Wednesday, August 31, 2005

Kepler's Books, 1955 - 2005

Inconceivably, two of my three favorite bookstores in Menlo Park, California, have closed down within a few months of one another (see my earlier post about Wessex Books). Today at 9 am, Clark Kepler announced to his employees that Kepler's Books, after fifty years in the business of selling books and ever a stalwart in the local business community, was no more.

My wife sent me the Palo Alto Online link to this story a moment ago and it was like a blow to the head. When I first moved to the Bay Area after college, in 1987, I lived in Union City, and when asking friends and coworkers about a good bookstore in the area the Kepler's name was all I heard (well, that and Cody's Books in Berkeley). I began making weekly pilgrimages to Kepler's, usually on weekends, and have been a loyal customer ever since, even when I lived in San Bruno for a short time.

Without wishing to appear melodramatic, I'm stunned and dismayed that Kepler's is gone, and I can't imagine downtown Menlo Park without this business. It is, or was, the hub of downtown Menlo Park, and its demise will almost surely be followed by that of Cafe Borrone, Feldman's Books and many other businesses. The loss is doubly painful for me because I was a big fan of Wessex Books on Santa Cruz Avenue in Menlo Park (across the street from Kepler's), and we lost that bookstore earlier this year when its owner wished to retire and couldn't find a buyer.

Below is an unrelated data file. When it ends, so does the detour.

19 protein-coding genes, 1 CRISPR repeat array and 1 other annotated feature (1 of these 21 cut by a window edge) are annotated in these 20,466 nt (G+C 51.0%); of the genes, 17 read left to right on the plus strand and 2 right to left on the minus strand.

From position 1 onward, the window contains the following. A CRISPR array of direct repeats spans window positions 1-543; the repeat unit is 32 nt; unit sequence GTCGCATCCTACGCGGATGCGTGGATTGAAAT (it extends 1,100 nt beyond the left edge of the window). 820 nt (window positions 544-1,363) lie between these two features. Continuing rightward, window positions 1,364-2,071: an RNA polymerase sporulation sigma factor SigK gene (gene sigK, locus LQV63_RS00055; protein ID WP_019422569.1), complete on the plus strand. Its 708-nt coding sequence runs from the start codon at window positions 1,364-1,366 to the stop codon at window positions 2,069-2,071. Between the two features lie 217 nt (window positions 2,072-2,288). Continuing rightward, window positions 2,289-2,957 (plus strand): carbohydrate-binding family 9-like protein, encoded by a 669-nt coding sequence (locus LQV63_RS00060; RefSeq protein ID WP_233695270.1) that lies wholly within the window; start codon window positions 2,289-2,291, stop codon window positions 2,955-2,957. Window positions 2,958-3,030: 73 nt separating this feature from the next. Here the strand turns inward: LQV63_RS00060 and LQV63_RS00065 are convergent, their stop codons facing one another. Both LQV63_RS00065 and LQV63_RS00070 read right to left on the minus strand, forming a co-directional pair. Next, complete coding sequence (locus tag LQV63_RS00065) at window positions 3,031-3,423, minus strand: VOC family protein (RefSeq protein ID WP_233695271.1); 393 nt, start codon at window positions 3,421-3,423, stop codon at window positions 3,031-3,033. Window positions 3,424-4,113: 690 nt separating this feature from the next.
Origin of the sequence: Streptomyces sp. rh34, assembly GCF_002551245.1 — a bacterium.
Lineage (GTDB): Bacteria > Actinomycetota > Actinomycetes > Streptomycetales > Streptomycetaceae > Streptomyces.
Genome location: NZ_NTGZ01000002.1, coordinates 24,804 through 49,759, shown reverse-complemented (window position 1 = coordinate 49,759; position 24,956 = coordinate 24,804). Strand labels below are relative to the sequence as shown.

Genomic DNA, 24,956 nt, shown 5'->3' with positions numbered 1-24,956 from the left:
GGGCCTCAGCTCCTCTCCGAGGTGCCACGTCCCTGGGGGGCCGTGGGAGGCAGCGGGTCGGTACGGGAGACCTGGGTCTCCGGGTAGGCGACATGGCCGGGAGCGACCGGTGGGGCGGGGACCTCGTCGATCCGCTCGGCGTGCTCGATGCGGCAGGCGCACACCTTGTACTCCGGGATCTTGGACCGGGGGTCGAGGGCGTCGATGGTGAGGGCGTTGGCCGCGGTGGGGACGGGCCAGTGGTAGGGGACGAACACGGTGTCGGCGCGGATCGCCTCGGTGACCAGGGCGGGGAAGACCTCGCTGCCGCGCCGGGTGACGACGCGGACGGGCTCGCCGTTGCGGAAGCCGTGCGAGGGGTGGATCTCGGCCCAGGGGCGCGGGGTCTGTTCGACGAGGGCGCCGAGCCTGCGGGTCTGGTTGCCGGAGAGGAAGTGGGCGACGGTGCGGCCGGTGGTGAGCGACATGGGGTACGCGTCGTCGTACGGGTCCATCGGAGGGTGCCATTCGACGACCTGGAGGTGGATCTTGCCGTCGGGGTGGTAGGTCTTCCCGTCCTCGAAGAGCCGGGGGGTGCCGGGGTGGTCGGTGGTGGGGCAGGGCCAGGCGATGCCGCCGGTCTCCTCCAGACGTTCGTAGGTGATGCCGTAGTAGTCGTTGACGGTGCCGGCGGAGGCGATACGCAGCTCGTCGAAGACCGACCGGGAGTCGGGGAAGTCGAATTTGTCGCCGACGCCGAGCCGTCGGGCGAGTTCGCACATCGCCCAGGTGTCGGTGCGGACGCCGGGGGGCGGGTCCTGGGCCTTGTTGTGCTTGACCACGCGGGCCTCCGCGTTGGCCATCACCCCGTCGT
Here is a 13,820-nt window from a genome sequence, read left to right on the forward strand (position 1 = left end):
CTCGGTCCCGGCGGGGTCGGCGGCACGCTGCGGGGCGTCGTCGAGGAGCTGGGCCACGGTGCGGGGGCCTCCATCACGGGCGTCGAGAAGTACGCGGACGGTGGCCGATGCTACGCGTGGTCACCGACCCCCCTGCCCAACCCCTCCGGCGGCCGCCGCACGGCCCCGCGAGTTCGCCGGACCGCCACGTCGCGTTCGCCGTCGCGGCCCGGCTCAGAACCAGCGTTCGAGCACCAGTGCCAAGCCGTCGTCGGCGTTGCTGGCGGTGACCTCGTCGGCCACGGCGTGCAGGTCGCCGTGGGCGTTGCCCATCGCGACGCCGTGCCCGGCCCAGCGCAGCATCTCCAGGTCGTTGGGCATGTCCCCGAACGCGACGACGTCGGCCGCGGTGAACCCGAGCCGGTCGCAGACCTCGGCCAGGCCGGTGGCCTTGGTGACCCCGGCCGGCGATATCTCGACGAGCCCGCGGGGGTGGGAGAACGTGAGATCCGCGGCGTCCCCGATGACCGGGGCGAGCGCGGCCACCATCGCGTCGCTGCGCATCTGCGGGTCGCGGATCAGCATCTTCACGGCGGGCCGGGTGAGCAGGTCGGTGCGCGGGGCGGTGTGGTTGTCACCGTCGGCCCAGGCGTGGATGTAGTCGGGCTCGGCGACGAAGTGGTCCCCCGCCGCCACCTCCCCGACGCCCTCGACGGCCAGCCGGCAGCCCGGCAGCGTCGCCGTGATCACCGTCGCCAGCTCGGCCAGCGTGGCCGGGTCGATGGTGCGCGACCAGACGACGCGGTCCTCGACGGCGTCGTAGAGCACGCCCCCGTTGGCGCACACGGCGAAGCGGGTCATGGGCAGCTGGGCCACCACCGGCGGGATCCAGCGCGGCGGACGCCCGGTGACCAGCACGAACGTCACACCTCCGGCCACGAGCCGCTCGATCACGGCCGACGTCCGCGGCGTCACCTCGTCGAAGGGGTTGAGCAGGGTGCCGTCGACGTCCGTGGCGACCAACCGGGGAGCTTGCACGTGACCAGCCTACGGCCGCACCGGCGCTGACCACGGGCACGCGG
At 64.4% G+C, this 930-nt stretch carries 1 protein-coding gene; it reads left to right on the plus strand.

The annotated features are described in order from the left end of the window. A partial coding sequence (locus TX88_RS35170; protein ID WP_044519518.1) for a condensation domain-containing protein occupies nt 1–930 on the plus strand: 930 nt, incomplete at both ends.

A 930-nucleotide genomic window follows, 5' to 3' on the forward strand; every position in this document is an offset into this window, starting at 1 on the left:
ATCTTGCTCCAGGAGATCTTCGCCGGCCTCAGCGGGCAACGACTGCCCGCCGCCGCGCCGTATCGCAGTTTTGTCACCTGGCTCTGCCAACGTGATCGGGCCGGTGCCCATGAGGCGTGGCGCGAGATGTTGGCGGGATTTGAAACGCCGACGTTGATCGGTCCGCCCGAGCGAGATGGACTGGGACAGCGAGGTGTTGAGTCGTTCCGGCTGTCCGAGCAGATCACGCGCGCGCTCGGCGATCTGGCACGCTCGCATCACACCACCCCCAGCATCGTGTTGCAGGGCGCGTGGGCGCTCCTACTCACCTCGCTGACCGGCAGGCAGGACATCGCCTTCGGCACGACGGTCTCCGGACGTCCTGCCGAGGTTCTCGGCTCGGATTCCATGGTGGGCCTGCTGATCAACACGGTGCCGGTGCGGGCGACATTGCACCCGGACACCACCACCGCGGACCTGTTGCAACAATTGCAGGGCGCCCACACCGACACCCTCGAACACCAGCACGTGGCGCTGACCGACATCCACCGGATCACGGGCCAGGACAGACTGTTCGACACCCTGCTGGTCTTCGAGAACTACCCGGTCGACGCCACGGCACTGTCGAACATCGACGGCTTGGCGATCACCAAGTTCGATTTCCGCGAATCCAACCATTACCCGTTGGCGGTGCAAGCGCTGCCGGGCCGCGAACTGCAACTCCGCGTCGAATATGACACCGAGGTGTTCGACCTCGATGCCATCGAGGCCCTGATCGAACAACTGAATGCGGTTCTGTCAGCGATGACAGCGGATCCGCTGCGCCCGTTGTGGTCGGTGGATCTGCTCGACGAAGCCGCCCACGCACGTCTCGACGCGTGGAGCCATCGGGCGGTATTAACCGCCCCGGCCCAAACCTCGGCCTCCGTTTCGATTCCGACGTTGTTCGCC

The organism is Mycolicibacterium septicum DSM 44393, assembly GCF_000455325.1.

Ironically, I was just in Kepler's a few days ago with my three-year-old daughter, giving her the grand tour and thinking to myself how solid the business seemed, how there was always a good crowd with people queued up making purchases. The fanfare surrounding the 50th anniversary this year certainly gave no clue to any financial woes. I wonder why Kepler didn't give his loyal customer base some warning, marshall the troops, that sort of thing. Clearly the situation must have been dire, beyond repair, to close the store with no final sale or customer notice.

Perhaps a Borders or a Barnes & Noble will take Kepler's place, if they can get Cafe Borrone and the other first-floor businesses evicted to make room for their huge stock of narrowly-focused crap. These truly are the end days of the independent bookseller....


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